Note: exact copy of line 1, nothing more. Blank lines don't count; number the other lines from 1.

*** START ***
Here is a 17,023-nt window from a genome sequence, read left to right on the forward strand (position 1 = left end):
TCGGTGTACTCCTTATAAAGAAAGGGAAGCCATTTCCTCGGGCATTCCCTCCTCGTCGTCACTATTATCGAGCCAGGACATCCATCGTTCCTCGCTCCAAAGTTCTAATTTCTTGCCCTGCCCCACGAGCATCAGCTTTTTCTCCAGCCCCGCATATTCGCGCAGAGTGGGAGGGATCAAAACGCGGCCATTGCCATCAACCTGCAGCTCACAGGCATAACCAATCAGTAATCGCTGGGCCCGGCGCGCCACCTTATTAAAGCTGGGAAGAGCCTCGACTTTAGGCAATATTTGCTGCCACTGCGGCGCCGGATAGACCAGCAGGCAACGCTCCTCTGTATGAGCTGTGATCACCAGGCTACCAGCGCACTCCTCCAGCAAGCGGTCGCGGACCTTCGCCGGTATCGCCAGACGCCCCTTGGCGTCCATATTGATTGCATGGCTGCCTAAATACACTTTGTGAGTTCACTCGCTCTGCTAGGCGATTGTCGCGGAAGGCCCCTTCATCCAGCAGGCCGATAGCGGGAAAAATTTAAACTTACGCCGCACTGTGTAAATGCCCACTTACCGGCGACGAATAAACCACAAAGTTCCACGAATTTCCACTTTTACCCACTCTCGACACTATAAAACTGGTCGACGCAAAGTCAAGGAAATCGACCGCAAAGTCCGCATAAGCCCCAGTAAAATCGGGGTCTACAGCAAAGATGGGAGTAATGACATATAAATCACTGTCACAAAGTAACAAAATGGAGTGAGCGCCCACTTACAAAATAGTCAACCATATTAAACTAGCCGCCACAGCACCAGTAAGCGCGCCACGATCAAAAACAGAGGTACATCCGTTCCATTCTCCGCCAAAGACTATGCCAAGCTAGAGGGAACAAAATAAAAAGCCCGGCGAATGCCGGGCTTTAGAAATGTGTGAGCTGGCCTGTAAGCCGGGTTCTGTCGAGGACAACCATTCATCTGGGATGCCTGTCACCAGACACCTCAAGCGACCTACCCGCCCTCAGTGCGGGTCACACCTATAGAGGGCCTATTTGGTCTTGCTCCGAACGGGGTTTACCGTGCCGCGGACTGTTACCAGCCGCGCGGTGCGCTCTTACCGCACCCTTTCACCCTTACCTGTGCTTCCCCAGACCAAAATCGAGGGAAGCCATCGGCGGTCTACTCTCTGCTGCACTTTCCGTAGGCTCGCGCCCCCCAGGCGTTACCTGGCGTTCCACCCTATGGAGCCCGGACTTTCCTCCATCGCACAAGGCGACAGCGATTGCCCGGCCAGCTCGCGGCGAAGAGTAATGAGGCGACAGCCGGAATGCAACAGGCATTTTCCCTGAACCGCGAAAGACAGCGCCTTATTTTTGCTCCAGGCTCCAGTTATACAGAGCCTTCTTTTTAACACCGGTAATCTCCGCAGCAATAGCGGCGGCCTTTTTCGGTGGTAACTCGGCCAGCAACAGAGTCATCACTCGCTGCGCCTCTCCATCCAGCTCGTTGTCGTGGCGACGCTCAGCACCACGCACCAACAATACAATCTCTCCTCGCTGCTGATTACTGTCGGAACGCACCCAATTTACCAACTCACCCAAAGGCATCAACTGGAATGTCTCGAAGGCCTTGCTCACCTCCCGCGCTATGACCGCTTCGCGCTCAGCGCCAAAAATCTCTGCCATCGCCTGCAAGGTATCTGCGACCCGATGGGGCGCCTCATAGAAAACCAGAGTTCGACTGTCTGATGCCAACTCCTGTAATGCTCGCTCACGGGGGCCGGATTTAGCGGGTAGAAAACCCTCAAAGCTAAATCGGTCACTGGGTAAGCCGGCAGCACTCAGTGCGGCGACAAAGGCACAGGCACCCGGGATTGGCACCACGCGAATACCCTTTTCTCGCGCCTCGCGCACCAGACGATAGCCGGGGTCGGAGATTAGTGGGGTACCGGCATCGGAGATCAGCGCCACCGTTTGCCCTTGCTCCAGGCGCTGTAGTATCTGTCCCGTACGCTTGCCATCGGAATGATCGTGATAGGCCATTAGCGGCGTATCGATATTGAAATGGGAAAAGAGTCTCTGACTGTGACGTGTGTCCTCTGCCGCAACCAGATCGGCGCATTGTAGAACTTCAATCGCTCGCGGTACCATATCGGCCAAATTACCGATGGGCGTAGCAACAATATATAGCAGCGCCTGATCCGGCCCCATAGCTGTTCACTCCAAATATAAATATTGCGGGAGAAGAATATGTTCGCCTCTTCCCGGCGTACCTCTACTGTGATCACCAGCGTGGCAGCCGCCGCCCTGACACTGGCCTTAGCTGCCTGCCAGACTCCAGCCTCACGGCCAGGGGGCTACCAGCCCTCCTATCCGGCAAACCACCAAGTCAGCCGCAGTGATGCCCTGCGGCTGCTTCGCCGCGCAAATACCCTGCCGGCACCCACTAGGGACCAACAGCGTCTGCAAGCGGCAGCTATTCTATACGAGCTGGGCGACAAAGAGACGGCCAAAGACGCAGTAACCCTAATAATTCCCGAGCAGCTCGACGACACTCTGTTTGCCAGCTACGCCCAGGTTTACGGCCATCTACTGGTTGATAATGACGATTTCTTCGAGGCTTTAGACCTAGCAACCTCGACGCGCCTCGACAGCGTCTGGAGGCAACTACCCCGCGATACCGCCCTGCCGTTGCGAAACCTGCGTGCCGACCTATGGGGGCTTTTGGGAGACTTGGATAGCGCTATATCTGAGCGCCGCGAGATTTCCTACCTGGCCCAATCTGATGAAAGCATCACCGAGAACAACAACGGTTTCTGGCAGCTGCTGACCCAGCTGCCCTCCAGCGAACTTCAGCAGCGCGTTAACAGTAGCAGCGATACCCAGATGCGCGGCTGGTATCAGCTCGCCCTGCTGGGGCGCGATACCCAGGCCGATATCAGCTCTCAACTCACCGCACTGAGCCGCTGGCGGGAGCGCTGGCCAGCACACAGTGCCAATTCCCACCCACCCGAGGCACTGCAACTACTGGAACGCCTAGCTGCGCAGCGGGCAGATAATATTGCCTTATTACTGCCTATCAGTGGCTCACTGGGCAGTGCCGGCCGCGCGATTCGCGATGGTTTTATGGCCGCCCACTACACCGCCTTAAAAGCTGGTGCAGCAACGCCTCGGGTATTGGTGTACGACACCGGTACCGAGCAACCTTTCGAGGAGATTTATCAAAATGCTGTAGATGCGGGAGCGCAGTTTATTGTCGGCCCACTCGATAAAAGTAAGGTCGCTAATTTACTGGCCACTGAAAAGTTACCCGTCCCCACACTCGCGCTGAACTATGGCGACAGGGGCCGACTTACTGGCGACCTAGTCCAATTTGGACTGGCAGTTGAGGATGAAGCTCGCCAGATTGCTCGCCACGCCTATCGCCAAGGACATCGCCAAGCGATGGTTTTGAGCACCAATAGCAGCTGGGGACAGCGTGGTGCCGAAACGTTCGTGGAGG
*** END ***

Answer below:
Here is a 17,023-nt window from a genome sequence, read left to right on the forward strand (position 1 = left end):